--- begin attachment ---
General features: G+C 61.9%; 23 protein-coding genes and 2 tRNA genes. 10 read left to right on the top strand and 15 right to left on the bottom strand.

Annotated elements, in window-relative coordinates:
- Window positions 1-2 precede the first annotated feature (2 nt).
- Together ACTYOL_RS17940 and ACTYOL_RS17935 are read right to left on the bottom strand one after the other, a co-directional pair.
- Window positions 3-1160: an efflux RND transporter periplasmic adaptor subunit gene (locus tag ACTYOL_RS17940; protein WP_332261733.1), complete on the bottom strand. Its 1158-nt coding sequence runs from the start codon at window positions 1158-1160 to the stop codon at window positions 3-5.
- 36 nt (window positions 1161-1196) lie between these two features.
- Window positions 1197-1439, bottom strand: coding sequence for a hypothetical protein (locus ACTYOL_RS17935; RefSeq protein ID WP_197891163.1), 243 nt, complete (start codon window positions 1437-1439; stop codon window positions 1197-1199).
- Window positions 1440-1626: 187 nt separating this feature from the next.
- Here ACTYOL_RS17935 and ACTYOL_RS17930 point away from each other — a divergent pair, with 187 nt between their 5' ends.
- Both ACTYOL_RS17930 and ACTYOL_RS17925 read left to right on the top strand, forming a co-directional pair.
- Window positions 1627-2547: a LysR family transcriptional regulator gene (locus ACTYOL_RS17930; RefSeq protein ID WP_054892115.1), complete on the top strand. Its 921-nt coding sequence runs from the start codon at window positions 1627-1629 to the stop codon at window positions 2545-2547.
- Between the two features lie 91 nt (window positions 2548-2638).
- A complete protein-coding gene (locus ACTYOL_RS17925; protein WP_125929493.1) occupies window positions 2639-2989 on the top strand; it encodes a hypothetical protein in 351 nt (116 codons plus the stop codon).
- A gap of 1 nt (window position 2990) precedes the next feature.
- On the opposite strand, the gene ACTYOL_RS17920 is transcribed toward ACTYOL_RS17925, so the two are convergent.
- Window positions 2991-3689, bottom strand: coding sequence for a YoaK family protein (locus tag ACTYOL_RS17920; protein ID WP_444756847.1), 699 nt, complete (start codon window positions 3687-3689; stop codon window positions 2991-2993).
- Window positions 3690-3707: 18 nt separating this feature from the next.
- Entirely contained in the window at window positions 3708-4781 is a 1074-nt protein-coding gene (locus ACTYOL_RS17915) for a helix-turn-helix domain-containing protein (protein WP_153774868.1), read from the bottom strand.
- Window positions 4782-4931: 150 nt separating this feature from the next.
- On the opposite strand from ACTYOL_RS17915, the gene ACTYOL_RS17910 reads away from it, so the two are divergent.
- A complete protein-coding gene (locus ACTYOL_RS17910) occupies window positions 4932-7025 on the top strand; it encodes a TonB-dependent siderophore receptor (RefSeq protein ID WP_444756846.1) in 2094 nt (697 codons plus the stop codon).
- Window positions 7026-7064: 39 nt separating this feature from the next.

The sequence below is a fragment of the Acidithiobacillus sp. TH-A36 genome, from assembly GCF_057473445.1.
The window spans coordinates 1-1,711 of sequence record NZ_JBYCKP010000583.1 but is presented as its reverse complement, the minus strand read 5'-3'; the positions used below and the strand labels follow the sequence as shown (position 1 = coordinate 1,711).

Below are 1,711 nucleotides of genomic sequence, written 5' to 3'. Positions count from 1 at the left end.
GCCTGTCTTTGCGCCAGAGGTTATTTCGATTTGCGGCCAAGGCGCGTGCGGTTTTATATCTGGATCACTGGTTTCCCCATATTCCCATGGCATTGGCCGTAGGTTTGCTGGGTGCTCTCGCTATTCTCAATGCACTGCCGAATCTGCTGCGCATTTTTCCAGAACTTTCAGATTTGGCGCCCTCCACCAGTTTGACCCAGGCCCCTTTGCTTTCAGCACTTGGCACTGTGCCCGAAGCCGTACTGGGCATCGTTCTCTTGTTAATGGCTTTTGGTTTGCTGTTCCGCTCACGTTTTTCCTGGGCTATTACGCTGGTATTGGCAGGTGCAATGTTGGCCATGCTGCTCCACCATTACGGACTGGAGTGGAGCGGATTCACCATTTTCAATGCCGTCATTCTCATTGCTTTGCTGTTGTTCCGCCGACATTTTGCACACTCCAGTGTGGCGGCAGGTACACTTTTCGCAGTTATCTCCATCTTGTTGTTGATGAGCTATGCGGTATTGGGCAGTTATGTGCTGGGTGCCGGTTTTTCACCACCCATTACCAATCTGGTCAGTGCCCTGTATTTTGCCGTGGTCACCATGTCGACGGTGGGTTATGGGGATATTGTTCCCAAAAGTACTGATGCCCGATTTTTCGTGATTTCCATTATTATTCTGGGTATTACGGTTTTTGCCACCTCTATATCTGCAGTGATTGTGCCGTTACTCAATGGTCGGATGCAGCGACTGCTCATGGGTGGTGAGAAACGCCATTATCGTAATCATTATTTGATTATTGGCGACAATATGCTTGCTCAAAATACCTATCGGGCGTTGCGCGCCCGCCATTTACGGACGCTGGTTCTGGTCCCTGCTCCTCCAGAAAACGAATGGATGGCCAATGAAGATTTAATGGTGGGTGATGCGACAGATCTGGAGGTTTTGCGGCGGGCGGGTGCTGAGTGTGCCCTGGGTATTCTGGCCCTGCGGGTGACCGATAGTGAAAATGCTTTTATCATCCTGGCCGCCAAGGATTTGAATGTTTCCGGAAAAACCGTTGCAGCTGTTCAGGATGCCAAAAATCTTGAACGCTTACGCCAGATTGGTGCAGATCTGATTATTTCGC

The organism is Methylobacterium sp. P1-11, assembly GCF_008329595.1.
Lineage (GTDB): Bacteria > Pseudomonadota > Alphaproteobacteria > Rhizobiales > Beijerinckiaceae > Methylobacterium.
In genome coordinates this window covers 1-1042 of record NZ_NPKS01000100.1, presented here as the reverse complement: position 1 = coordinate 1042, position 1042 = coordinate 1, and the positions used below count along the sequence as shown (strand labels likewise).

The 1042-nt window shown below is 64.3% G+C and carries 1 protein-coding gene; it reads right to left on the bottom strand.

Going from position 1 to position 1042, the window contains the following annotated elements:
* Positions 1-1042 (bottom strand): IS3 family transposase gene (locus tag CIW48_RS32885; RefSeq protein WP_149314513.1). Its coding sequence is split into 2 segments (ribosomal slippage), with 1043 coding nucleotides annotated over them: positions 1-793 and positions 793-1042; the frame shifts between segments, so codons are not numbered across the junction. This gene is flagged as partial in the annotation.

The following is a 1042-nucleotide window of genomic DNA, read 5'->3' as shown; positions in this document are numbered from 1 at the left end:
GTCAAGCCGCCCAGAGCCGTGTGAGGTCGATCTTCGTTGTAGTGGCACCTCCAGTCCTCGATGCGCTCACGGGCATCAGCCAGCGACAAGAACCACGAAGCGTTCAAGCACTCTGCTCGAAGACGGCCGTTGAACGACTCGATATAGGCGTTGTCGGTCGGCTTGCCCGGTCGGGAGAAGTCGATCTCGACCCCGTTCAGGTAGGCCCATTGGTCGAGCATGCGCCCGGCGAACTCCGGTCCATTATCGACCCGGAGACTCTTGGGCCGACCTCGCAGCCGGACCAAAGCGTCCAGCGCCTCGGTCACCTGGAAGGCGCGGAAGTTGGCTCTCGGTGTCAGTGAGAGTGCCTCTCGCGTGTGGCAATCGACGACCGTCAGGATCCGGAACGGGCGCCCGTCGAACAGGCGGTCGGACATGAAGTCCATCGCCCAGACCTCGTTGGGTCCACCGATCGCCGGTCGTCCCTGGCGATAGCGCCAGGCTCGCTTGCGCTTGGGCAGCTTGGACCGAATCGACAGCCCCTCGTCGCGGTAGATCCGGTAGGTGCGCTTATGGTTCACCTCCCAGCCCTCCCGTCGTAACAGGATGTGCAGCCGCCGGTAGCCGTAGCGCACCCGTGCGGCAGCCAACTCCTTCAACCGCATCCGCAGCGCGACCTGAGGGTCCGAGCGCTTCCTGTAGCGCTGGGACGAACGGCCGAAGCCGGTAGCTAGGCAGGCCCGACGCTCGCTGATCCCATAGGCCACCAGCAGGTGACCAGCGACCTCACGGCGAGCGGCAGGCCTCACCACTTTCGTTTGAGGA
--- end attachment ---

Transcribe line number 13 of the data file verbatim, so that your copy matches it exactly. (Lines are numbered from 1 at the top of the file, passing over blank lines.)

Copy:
- A complete protein-coding gene (locus ACTYOL_RS17925; protein WP_125929493.1) occupies window positions 2639-2989 on the top strand; it encodes a hypothetical protein in 351 nt (116 codons plus the stop codon).